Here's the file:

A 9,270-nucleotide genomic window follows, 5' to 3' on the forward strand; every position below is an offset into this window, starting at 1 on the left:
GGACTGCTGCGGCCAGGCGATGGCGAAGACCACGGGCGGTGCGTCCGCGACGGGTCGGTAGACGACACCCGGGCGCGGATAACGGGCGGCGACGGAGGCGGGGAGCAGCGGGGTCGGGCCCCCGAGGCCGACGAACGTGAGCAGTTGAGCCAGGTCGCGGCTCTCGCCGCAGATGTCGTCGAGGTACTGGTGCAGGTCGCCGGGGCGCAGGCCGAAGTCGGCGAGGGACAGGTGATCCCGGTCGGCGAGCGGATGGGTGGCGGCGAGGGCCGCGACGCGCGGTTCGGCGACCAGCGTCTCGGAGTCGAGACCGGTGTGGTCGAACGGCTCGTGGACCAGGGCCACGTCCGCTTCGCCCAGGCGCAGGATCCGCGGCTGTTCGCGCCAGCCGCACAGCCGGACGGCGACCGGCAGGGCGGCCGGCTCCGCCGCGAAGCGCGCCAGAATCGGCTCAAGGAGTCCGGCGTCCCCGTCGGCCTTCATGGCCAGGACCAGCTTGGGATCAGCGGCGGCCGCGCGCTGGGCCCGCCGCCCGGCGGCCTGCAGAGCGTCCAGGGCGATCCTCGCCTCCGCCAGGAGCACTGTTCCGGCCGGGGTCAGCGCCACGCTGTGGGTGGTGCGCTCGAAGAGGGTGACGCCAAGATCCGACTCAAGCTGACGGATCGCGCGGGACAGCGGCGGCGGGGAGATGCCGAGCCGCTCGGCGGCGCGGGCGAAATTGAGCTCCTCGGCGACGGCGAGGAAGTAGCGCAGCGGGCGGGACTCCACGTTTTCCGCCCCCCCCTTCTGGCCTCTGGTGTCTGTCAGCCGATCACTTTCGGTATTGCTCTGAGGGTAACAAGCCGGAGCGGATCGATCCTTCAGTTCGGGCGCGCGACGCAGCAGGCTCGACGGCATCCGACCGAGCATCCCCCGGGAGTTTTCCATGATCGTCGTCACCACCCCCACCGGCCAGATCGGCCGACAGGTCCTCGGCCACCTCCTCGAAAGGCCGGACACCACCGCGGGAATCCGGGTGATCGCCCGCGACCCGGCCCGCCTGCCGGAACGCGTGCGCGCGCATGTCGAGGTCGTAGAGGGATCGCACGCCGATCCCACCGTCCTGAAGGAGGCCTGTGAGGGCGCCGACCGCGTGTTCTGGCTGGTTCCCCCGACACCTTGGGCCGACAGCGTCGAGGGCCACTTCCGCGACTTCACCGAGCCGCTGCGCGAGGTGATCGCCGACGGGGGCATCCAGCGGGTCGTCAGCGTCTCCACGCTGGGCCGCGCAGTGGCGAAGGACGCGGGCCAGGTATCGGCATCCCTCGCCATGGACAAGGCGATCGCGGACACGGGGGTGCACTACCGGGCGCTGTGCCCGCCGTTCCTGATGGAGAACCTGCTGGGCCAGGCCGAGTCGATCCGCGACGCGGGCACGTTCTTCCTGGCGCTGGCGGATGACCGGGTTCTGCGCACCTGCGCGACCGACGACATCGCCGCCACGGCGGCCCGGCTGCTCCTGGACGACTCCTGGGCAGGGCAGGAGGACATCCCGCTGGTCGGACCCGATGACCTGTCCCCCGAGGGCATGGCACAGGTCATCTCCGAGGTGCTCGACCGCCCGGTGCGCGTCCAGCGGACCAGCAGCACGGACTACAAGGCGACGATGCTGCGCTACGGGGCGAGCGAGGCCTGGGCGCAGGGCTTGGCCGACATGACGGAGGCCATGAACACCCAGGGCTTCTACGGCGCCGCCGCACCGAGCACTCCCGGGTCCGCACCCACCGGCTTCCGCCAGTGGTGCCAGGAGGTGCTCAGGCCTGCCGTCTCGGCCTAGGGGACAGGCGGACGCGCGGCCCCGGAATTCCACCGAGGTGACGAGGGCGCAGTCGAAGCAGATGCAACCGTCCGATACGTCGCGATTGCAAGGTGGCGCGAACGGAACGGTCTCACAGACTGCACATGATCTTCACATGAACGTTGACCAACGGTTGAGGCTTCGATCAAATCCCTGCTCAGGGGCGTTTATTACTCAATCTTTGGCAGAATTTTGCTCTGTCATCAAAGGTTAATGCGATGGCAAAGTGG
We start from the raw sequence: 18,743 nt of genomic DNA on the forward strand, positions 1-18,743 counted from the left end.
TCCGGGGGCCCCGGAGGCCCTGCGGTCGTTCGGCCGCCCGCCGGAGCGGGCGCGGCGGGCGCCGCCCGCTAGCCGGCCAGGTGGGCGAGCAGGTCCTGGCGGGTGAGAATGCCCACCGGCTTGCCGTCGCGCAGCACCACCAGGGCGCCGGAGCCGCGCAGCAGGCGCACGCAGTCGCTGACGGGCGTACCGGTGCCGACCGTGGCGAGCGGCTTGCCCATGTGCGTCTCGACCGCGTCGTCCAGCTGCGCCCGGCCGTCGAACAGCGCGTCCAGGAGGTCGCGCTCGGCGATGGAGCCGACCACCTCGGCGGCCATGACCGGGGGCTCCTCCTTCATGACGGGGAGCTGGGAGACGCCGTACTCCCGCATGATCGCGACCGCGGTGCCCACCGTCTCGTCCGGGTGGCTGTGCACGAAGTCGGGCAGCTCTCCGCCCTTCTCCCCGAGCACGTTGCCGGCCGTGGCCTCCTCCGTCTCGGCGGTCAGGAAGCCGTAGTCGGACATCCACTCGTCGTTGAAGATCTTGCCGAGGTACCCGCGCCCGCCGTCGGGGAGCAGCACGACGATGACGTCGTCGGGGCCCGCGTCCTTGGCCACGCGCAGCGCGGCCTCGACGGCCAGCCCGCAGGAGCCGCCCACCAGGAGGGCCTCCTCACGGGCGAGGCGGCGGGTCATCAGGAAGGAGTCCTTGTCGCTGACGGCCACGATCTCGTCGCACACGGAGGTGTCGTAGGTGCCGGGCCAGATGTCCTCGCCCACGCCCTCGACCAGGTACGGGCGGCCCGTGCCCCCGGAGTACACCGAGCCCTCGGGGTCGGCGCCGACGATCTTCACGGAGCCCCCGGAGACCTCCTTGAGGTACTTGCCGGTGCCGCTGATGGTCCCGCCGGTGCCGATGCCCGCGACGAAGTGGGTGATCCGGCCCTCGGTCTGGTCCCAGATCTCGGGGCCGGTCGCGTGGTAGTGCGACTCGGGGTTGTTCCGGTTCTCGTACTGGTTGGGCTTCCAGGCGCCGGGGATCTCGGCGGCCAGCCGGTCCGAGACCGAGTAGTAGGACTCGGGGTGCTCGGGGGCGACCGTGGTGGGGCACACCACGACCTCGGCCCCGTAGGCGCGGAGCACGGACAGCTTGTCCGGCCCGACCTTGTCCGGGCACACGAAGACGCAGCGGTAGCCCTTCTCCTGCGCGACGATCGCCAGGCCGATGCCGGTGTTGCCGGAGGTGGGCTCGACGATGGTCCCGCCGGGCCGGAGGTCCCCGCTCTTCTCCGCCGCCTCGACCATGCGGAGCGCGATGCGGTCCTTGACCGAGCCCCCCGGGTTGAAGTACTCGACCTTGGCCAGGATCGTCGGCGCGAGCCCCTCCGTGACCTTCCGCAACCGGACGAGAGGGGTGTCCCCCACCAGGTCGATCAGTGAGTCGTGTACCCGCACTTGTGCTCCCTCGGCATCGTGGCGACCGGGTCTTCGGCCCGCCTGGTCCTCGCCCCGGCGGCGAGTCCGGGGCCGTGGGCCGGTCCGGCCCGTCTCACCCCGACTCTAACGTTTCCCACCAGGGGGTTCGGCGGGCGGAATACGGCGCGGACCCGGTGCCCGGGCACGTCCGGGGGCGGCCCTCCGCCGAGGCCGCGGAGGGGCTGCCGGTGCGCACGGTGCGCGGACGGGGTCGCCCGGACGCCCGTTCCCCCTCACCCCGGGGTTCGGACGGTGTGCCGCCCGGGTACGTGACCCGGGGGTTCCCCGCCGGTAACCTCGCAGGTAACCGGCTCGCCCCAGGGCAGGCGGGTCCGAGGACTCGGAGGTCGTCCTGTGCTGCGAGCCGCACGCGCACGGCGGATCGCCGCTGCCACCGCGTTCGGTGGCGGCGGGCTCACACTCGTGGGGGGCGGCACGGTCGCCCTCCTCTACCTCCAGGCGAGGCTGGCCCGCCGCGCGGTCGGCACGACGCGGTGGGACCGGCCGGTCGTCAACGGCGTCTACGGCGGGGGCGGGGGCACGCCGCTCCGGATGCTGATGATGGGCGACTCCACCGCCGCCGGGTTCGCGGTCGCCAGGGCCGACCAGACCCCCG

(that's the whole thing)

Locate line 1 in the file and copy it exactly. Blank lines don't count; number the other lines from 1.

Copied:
A 9,270-nucleotide genomic window follows, 5' to 3' on the forward strand; every position below is an offset into this window, starting at 1 on the left: